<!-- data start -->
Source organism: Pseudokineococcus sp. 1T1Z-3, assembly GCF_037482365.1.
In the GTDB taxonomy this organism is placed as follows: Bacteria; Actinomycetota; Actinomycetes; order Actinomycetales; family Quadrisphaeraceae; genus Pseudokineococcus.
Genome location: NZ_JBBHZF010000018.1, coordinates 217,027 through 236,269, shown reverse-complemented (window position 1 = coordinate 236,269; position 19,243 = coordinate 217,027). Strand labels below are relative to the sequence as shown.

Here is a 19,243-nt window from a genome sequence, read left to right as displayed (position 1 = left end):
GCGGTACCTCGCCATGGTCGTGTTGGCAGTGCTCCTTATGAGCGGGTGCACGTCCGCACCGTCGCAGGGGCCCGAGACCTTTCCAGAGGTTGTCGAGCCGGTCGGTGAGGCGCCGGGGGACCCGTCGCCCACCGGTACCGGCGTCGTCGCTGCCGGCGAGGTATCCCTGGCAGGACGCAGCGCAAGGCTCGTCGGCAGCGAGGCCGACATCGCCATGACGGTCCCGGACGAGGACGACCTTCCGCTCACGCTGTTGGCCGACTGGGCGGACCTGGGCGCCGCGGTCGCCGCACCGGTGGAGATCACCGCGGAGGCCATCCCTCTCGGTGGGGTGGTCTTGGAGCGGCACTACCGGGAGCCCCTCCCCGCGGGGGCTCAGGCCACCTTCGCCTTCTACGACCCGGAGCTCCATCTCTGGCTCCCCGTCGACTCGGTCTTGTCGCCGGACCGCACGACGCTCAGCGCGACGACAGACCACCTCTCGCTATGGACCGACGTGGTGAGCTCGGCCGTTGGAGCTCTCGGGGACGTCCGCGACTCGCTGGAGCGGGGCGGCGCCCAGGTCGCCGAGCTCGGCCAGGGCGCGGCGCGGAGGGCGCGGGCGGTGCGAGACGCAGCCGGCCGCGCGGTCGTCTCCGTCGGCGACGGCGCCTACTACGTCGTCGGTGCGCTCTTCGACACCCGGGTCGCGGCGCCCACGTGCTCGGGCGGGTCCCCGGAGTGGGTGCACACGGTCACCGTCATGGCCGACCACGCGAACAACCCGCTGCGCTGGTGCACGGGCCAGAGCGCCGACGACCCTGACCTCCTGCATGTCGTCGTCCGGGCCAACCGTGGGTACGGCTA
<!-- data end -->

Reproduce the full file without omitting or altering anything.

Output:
Source organism: Pseudokineococcus sp. 1T1Z-3, assembly GCF_037482365.1.
In the GTDB taxonomy this organism is placed as follows: Bacteria; Actinomycetota; Actinomycetes; order Actinomycetales; family Quadrisphaeraceae; genus Pseudokineococcus.
Genome location: NZ_JBBHZF010000018.1, coordinates 217,027 through 236,269, shown reverse-complemented (window position 1 = coordinate 236,269; position 19,243 = coordinate 217,027). Strand labels below are relative to the sequence as shown.

Here is a 19,243-nt window from a genome sequence, read left to right as displayed (position 1 = left end):
GCGGTACCTCGCCATGGTCGTGTTGGCAGTGCTCCTTATGAGCGGGTGCACGTCCGCACCGTCGCAGGGGCCCGAGACCTTTCCAGAGGTTGTCGAGCCGGTCGGTGAGGCGCCGGGGGACCCGTCGCCCACCGGTACCGGCGTCGTCGCTGCCGGCGAGGTATCCCTGGCAGGACGCAGCGCAAGGCTCGTCGGCAGCGAGGCCGACATCGCCATGACGGTCCCGGACGAGGACGACCTTCCGCTCACGCTGTTGGCCGACTGGGCGGACCTGGGCGCCGCGGTCGCCGCACCGGTGGAGATCACCGCGGAGGCCATCCCTCTCGGTGGGGTGGTCTTGGAGCGGCACTACCGGGAGCCCCTCCCCGCGGGGGCTCAGGCCACCTTCGCCTTCTACGACCCGGAGCTCCATCTCTGGCTCCCCGTCGACTCGGTCTTGTCGCCGGACCGCACGACGCTCAGCGCGACGACAGACCACCTCTCGCTATGGACCGACGTGGTGAGCTCGGCCGTTGGAGCTCTCGGGGACGTCCGCGACTCGCTGGAGCGGGGCGGCGCCCAGGTCGCCGAGCTCGGCCAGGGCGCGGCGCGGAGGGCGCGGGCGGTGCGAGACGCAGCCGGCCGCGCGGTCGTCTCCGTCGGCGACGGCGCCTACTACGTCGTCGGTGCGCTCTTCGACACCCGGGTCGCGGCGCCCACGTGCTCGGGCGGGTCCCCGGAGTGGGTGCACACGGTCACCGTCATGGCCGACCACGCGAACAACCCGCTGCGCTGGTGCACGGGCCAGAGCGCCGACGACCCTGACCTCCTGCATGTCGTCGTCCGGGCCAACCGTGGGTACGGCTA